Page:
Main reason I headed out to MOTAT at Western Springs yesterday was to view the "I am the Last Tram" exhibition. A combination of trams and Auckland social history should be, I reckoned, quite interesting.
Took a while to find the exhibition, though. It ended up being in the middle of one of the exhibition halls, with entry through to it via another exhibition on the 1930s-1940s. Which was where this poster came from (apologies for the blurred shot). An interesting way to tell the middle-of-the-day shoppers to leave the rush-hour tram traffic to the workers. Rush-hour these days, though, starts at 3pm, with a busload of school pupils almost all yelling at each other at the top of their lungs. That "sweet and kind" lady would have even more incentive to head home smartly these days, with that commotion ...
Again, from the 1930s-1940s exhibition -- an iron lung, built at Auckland Hospital workshops, designed by the hospital's chief engineer Fred Jacobs, following a polio outbreak in the mid 1930s. The interpretive sign along with it says it may be the oldest surviving iron lung in New Zealand.
Some info on rationing was displayed here as well.
Then, I turned a corner, and -- ah ha!
A small space for the exhibition, I thought. Almost along the lines of the Auckland War Memorial Museum's "Centennial Street".
More views of the last tram to run in Auckland in the 1950s.
The exhibition aims to give folks a feel for the 1950s, when suburbia was just starting to pre-dominate (so they said), and when the motor car replaced the dear old trams. They had a selection of facades of noted Auckland central city buildings, along with a small display of what went on inside in each one. Nice job with the facades, quite impressively done. This one is the NZ Herald offices.
Example of an old newspaper printing press.
Smith and Caughey's, harking back to the Lippincott design.
This display window is quite close to the ones the store still has today.
What the best dressed 1950s manequin was wearing then.
This corner shop in the exhibition has an "open" sign in the window (it should have been open), but it wasn't, not yesterday. Notb enough customers through the exhibit, so the folks at the admittance office at the front of MOTAT told me. There's supposed to be souvenirs of the exhibit on sale in there. Well, no -- just DVDs of general tram stuff and the like. I'd have liked to have had a brochure on the exhibit, with the signage info, to take away, but ...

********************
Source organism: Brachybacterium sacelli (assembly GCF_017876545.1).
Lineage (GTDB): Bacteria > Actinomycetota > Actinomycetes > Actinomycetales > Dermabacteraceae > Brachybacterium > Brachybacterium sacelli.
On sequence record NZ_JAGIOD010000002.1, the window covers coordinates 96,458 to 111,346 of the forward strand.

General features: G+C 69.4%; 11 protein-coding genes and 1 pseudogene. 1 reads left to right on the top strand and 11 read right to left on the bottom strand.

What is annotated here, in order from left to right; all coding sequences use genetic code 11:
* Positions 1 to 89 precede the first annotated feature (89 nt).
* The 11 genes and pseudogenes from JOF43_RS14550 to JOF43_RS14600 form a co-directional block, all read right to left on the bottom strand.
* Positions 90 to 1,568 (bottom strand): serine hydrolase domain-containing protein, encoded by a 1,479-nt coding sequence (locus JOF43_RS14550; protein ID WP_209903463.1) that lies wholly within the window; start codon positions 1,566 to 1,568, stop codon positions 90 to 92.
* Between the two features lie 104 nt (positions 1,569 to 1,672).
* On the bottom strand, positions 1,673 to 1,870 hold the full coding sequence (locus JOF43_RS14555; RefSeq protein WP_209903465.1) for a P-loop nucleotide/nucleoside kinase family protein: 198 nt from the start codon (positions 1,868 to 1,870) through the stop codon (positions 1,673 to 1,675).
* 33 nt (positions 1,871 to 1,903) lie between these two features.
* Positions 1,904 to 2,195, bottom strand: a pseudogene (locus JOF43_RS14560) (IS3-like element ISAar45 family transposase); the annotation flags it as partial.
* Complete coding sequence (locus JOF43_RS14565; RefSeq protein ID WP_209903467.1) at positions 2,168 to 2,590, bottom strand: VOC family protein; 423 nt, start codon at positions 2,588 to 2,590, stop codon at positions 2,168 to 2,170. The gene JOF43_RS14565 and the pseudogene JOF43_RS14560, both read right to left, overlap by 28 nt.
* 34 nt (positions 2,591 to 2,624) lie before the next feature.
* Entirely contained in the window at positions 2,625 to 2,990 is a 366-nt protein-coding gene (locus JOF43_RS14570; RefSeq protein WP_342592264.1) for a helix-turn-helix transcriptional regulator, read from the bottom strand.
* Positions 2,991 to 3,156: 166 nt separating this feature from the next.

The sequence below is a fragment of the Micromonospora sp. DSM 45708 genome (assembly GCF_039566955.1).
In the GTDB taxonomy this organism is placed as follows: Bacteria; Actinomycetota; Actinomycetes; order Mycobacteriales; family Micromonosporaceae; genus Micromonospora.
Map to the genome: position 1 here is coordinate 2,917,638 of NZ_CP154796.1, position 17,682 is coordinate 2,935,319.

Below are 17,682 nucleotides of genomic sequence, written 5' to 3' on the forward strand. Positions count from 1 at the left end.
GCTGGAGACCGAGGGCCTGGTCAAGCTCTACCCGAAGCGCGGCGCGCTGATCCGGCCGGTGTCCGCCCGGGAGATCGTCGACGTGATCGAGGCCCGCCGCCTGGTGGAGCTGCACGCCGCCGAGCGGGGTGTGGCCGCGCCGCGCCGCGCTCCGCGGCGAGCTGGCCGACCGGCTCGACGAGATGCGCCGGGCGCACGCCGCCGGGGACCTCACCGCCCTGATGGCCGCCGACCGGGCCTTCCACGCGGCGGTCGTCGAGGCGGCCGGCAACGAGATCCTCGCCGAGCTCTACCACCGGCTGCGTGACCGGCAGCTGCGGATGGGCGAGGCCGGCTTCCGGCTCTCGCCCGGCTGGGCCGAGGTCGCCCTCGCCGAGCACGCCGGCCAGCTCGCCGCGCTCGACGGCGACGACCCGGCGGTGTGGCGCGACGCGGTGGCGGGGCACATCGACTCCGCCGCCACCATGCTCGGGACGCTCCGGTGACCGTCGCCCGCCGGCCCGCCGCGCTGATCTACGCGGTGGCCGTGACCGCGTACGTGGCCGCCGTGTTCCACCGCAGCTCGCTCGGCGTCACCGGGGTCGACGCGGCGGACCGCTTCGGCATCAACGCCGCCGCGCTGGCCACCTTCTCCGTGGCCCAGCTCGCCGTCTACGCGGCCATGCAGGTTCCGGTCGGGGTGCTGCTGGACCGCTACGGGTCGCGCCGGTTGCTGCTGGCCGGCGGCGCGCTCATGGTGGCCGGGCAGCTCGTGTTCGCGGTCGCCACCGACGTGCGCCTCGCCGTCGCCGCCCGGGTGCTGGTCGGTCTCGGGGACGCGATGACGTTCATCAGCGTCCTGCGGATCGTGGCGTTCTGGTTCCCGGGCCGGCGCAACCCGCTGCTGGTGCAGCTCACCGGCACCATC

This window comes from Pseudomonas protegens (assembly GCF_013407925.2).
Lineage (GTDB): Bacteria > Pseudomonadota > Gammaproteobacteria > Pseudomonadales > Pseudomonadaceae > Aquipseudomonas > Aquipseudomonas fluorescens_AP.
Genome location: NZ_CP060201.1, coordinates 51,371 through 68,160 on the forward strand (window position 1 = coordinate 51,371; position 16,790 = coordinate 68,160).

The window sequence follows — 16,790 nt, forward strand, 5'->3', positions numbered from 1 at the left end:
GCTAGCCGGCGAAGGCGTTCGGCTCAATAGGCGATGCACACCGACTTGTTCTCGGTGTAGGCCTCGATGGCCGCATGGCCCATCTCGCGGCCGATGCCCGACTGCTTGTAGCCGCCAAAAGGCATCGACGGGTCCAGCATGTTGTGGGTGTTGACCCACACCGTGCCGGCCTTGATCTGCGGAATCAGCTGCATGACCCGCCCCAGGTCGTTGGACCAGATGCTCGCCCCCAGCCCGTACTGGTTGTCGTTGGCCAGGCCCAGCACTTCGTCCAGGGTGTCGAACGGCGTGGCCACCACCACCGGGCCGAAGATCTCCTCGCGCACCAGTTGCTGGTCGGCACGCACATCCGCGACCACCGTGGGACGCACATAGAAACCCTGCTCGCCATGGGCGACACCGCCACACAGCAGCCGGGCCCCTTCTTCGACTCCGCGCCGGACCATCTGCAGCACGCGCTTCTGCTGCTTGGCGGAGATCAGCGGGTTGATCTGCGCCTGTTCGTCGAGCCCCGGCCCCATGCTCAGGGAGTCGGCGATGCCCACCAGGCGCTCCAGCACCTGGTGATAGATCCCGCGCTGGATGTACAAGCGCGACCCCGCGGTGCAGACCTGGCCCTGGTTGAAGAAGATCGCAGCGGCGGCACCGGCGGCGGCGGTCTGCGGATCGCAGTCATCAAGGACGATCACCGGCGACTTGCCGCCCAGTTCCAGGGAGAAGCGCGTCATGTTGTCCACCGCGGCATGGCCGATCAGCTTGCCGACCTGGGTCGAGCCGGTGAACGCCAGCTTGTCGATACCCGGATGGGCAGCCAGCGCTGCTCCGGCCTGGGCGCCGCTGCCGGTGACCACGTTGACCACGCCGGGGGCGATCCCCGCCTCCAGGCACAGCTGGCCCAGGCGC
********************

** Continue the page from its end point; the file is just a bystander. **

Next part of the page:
Some interesting stuff in the windows, though.
Non-PC golliwogs! And one flashing her knickers to all and sundry! (You may guess that I had a bit of an Enid Blyton nostalgia moment at this point. Not about the knickers, though -- I'm sure Enid wasn't like that.)
This is how folks satisfied that choclate craving out in the street in those days. The vending machine, though, came from the 1930s, not the '50s.
What intrigued me about this window was the Harbour Bridge toll tickets sign. The Last Tram (1956) would never have passed these (1959) by in reality.
Fun with digicams. A shot with the flash on ...
A shot with no flash.
The display inside even had something of the gorgeous Indian decorations of the real; movie palace in midtown Auckland, the Mighty Civic.
Plus, an early projector.
Somewhere along the "street" -- a post box that looks a darned sight more solid than the ones we have today. Not sure about more secure, though. Padlock might not have taken a crim long to handle, and the slugs would have had a lovely time ...
I turned another corner -- and suddenly I'm not in the exhibition anymore. Mind you, this 1909 photo of a Labour Day float by the Auckland Bootmaker's Union caught my eye.
So, that was the exhibition. I'm not exactly disappointed -- main things are that I wish I had something to take away as a souvenir booklet or some such, and that the exhibit was a bit larger. It's obvious, though, that as usual a lot of hard work went into the preparation. Well worth a look around.